Elections board has lost trust
Published 11:00 pm Saturday, January 17, 2009
How can we expect Lawrence County’s voters to have faith in the elections process when the board that oversees that vital function seems to be unable to avoid controversy and efficiently manage the department?
The answer? We can’t.
Voters need to have some reassurance that all is being done to correct the problems that have been rampant in the Lawrence County Board of Elections.
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The issues have been ongoing but all point toward a lack of leadership.
First, the board — with attorney Dick Meyers serving at the time — fired longtime director Mary Wipert without ever giving an explanation to the taxpayers and voters.
Later before drastically exceeding its budget and having to threaten a lawsuit against the county to give more money at the 11th hour, the board allowed Wipert to essentially stay on the county payroll for months.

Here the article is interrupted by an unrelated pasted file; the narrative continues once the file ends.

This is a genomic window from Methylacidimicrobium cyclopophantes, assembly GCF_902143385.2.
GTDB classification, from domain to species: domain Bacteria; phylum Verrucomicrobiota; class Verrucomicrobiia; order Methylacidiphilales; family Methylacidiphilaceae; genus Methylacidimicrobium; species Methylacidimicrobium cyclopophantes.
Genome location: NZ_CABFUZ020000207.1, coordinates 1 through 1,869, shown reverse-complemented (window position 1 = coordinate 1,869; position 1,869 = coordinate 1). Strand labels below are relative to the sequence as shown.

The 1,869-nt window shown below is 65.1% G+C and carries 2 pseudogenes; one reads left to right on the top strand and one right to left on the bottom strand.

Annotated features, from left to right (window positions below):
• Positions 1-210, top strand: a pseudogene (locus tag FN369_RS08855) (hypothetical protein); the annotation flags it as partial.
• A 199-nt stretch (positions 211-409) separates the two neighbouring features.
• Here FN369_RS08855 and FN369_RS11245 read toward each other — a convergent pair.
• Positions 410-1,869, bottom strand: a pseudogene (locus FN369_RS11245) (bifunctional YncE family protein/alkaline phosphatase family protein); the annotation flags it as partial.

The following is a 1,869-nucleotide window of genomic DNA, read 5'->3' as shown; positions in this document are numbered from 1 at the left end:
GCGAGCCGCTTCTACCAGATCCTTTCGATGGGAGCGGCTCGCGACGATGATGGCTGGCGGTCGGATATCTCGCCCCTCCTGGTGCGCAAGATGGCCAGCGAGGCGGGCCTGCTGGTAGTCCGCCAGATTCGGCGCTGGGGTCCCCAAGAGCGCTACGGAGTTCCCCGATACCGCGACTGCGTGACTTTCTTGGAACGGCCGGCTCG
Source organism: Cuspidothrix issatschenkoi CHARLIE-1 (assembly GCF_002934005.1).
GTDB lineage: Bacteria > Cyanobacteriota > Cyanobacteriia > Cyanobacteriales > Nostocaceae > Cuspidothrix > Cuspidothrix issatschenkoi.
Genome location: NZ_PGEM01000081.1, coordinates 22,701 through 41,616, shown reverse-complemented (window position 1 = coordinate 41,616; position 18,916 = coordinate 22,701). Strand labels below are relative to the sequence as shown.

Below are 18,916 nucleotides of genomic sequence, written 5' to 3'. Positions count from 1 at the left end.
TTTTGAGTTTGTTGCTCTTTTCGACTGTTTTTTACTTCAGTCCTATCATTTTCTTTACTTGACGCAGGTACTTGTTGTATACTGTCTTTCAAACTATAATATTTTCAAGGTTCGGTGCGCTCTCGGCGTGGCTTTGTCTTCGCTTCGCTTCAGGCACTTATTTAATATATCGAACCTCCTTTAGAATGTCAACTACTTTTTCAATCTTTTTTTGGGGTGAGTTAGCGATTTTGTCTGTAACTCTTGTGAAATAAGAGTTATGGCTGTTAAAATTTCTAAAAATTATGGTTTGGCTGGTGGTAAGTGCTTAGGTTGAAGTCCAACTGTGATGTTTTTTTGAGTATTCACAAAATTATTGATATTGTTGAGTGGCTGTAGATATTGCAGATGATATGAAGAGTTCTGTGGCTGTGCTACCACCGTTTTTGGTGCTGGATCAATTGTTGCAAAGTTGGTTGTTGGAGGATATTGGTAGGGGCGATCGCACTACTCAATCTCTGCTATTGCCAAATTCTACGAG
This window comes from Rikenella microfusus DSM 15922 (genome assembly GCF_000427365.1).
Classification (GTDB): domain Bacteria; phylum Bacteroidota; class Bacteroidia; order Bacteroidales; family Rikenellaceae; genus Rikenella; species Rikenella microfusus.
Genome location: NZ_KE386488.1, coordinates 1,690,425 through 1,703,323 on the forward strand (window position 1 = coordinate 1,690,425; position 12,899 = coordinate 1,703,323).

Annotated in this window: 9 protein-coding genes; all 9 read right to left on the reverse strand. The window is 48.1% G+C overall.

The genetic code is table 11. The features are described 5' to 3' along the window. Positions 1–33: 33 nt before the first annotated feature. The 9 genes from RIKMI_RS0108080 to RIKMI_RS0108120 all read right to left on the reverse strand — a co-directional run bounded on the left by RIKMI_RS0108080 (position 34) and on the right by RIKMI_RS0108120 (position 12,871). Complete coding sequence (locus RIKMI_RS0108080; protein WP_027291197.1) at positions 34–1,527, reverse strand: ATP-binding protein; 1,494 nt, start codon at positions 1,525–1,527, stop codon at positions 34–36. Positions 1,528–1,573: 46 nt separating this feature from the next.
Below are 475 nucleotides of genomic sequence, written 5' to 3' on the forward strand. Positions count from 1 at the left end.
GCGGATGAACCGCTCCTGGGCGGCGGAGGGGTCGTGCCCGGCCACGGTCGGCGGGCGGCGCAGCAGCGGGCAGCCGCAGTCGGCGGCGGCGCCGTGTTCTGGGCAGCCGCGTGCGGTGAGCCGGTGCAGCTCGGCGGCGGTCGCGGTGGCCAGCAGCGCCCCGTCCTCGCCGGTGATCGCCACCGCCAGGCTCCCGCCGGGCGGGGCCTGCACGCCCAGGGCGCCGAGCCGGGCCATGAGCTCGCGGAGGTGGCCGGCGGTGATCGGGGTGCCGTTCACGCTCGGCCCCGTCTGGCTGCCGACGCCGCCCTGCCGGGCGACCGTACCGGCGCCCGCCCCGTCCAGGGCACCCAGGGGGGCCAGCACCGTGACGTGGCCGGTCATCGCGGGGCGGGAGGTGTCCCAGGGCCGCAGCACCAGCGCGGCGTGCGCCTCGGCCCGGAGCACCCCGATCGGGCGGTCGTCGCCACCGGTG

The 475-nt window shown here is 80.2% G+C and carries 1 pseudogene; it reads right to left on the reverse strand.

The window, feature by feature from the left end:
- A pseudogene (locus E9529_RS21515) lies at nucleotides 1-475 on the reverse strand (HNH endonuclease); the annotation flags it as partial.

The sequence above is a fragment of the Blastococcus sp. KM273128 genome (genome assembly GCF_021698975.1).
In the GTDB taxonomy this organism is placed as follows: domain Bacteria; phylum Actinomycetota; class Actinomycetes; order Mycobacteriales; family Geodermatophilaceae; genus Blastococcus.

The icing on the cake came last week when the State Auditor’s office issued a management memo that said the minutes from the meeting were so incomplete it was impossible to tell if the board actually intended to fire Wipert, therefore making the auditors unable to rule on who should be responsible for repaying those funds.
“When we questioned the board members and the county prosecutor as to the board’s intent on Ms. Wipert’s contract at the Feb. 28, 2007, meeting, there was no agreement as to whether the board intended to terminate Ms. Wipert or intended to allow to her to continue to receive pay,” the letter stated.
Unfortunately, because the problems begin at the top and appear to be tied to lack of oversight and supervision, the only way for voters’ trust to be reassured is to wipe the slate clean and start with new leadership.
All three longtime members of the board — Robert Griffith, Karen Matney Simmons, Craig Allen — should prove they care about Lawrence County and step down. Immediately.
While Carl Lilly has only been on the board a short time and may not share in as much of the blame, he too should resign in order to allow new leadership, and hopefully new ideas, to take over.
Citizens deserve to know their votes will count and that will only start when the board overseeing elections earns our trust.